Please bear in mind that the data we discuss below can NOT be directly a result or impact of Maria (although speculatively, they could very well be). It's also not possible for us to know the details of how the data is updated and maintained, and what might be missing that would add additional insight or otherwise impact the conclusions we draw below. We share some observations from the data here to help prompt further research and greater understanding of how things are changing over time.
Topo map, rainfall amounts, and Hurricane Maria’s path across Puerto Rico. Image from USGS. ^
A 'mailing address' is the place of record where an owner wants information (tax bills, other correspondence to property owners from the municipal government) to be sent. This makes it interesting data for analysis.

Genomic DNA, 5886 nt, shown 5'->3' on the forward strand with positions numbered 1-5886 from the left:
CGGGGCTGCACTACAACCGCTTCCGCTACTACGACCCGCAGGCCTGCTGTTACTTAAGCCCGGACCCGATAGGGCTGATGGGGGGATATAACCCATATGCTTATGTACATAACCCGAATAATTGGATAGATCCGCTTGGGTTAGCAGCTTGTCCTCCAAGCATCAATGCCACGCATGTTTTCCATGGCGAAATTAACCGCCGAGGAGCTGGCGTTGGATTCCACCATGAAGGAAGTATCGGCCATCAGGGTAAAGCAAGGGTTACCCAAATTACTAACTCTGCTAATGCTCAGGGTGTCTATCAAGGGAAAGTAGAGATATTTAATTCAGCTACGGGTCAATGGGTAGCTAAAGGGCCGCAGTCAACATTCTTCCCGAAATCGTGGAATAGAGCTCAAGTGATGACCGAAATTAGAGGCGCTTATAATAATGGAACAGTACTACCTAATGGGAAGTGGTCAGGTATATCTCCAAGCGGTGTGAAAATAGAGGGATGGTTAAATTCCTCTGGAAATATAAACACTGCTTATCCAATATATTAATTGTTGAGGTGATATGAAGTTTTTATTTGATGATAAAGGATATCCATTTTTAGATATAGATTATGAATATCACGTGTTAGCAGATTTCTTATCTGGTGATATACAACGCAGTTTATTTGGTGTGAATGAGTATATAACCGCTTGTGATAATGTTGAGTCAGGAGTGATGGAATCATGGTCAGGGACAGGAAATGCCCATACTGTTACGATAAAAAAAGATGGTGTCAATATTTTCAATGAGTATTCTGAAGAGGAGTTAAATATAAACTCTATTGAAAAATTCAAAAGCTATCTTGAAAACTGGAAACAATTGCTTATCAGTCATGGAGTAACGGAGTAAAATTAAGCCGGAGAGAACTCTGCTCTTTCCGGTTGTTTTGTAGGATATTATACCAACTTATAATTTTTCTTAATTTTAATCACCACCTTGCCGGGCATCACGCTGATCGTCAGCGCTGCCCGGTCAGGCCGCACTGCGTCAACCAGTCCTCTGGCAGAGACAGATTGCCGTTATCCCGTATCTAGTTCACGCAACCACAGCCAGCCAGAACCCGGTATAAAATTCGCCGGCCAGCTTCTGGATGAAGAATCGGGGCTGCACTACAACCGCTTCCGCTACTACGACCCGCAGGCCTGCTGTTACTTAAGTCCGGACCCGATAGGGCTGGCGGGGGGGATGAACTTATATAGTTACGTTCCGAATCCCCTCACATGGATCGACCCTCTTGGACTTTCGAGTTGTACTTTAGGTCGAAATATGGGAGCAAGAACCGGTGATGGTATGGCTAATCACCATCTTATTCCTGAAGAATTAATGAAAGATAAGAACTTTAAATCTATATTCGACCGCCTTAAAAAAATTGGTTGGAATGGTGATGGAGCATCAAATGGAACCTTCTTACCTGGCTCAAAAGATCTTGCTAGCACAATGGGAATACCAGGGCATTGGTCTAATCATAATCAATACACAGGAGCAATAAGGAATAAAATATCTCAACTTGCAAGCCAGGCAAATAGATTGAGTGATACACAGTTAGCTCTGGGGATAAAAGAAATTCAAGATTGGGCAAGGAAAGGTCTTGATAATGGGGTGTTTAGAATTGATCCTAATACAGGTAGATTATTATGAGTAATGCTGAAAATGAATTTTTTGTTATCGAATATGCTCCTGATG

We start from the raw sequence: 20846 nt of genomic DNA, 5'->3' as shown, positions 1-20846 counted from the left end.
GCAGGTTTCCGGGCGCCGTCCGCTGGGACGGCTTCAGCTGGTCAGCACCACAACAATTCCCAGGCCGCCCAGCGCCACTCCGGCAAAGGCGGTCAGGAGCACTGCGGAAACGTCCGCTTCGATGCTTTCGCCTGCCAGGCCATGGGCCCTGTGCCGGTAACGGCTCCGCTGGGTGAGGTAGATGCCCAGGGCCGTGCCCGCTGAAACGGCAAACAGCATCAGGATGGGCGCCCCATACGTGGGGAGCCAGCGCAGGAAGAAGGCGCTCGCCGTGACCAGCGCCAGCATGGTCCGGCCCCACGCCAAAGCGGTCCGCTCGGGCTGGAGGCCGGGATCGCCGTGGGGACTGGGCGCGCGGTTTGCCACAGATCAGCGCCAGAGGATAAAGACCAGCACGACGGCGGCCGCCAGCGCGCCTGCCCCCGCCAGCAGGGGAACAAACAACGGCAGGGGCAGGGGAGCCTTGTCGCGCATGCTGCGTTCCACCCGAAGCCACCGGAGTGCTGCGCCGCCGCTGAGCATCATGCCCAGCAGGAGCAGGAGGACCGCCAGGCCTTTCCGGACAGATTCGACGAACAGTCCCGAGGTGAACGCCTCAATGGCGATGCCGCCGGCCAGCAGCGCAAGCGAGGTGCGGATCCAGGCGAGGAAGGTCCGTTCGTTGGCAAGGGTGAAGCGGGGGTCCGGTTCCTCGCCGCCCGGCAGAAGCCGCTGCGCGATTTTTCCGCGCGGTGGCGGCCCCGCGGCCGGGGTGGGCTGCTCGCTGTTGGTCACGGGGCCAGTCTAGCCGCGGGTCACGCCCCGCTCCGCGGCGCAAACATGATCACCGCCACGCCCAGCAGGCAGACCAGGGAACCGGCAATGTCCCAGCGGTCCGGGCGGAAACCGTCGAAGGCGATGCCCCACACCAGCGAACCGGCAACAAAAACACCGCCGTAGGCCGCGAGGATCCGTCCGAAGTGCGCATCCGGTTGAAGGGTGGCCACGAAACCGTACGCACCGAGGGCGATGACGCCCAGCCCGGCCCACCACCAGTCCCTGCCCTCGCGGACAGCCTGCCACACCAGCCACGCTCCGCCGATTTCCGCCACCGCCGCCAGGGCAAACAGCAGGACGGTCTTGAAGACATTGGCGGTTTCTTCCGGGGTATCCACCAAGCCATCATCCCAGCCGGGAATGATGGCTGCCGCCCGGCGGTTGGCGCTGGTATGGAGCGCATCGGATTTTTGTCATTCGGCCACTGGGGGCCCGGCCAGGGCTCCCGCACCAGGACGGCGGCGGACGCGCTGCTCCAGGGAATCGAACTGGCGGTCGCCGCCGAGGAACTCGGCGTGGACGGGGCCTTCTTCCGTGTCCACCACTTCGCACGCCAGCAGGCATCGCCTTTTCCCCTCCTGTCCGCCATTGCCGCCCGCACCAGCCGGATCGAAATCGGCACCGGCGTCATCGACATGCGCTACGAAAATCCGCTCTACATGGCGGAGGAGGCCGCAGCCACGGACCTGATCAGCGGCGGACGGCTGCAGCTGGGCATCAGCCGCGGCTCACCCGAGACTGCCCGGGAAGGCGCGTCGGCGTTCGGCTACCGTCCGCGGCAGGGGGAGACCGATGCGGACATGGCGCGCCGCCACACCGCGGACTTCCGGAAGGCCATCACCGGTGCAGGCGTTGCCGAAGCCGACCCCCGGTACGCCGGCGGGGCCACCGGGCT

properties with non-Puerto Rico mailing addresses ^
- About 9% of Puerto Rico’s parcels for which we have owner mailing info list a non-PR mailing address currently. There are a further 1,600 properties that list a P.O. Box as the mailing address, for which location is difficult to determine.
It’s worth noting here that it’s not possible to break out how much of this ownership is former Puerto Rico residents who now live abroad, and how much represents external investment / non-Puerto Rican ownership.
Top 5 states with non-PR mailing addresses:
New York: 8,756
New Jersey: 3,294
- There were 4,064 purchases in the 2.5 years since Maria (ie from Maria until March 2020) that list a non-PR owner mailing address. For context, there were 3,081 out-of-state purchases in the 2.5 years prior, showing a 24% increase since Hurricane Maria.